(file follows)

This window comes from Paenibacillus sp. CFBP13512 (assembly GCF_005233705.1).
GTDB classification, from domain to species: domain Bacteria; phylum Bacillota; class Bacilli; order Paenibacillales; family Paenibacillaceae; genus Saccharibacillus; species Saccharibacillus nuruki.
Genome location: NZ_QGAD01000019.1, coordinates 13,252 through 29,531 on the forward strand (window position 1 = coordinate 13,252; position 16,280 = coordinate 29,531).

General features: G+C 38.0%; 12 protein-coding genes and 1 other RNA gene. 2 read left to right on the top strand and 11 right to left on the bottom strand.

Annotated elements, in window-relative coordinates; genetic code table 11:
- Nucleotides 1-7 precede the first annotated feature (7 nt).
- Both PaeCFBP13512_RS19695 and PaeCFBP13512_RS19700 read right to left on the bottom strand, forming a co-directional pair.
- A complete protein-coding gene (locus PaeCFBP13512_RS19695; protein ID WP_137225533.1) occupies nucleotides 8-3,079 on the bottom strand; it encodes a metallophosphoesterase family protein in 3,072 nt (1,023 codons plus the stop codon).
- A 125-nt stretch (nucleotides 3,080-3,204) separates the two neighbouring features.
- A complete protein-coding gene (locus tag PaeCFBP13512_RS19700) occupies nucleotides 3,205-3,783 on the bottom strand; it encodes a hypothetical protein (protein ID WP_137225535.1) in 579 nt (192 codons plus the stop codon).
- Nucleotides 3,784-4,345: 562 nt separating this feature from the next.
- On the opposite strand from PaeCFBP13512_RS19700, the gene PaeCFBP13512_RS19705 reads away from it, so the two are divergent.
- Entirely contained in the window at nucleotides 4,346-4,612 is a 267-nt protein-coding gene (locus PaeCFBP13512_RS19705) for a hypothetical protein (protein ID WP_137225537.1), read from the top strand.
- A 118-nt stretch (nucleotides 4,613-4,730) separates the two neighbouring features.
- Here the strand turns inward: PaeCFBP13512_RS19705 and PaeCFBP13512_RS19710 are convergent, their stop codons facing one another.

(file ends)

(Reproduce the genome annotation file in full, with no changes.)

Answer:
This window comes from Paenibacillus sp. CFBP13512 (assembly GCF_005233705.1).
GTDB classification, from domain to species: domain Bacteria; phylum Bacillota; class Bacilli; order Paenibacillales; family Paenibacillaceae; genus Saccharibacillus; species Saccharibacillus nuruki.
Genome location: NZ_QGAD01000019.1, coordinates 13,252 through 29,531 on the forward strand (window position 1 = coordinate 13,252; position 16,280 = coordinate 29,531).

General features: G+C 38.0%; 12 protein-coding genes and 1 other RNA gene. 2 read left to right on the top strand and 11 right to left on the bottom strand.

Annotated elements, in window-relative coordinates; genetic code table 11:
- Nucleotides 1-7 precede the first annotated feature (7 nt).
- Both PaeCFBP13512_RS19695 and PaeCFBP13512_RS19700 read right to left on the bottom strand, forming a co-directional pair.
- A complete protein-coding gene (locus PaeCFBP13512_RS19695; protein ID WP_137225533.1) occupies nucleotides 8-3,079 on the bottom strand; it encodes a metallophosphoesterase family protein in 3,072 nt (1,023 codons plus the stop codon).
- A 125-nt stretch (nucleotides 3,080-3,204) separates the two neighbouring features.
- A complete protein-coding gene (locus tag PaeCFBP13512_RS19700) occupies nucleotides 3,205-3,783 on the bottom strand; it encodes a hypothetical protein (protein ID WP_137225535.1) in 579 nt (192 codons plus the stop codon).
- Nucleotides 3,784-4,345: 562 nt separating this feature from the next.
- On the opposite strand from PaeCFBP13512_RS19700, the gene PaeCFBP13512_RS19705 reads away from it, so the two are divergent.
- Entirely contained in the window at nucleotides 4,346-4,612 is a 267-nt protein-coding gene (locus PaeCFBP13512_RS19705) for a hypothetical protein (protein ID WP_137225537.1), read from the top strand.
- A 118-nt stretch (nucleotides 4,613-4,730) separates the two neighbouring features.
- Here the strand turns inward: PaeCFBP13512_RS19705 and PaeCFBP13512_RS19710 are convergent, their stop codons facing one another.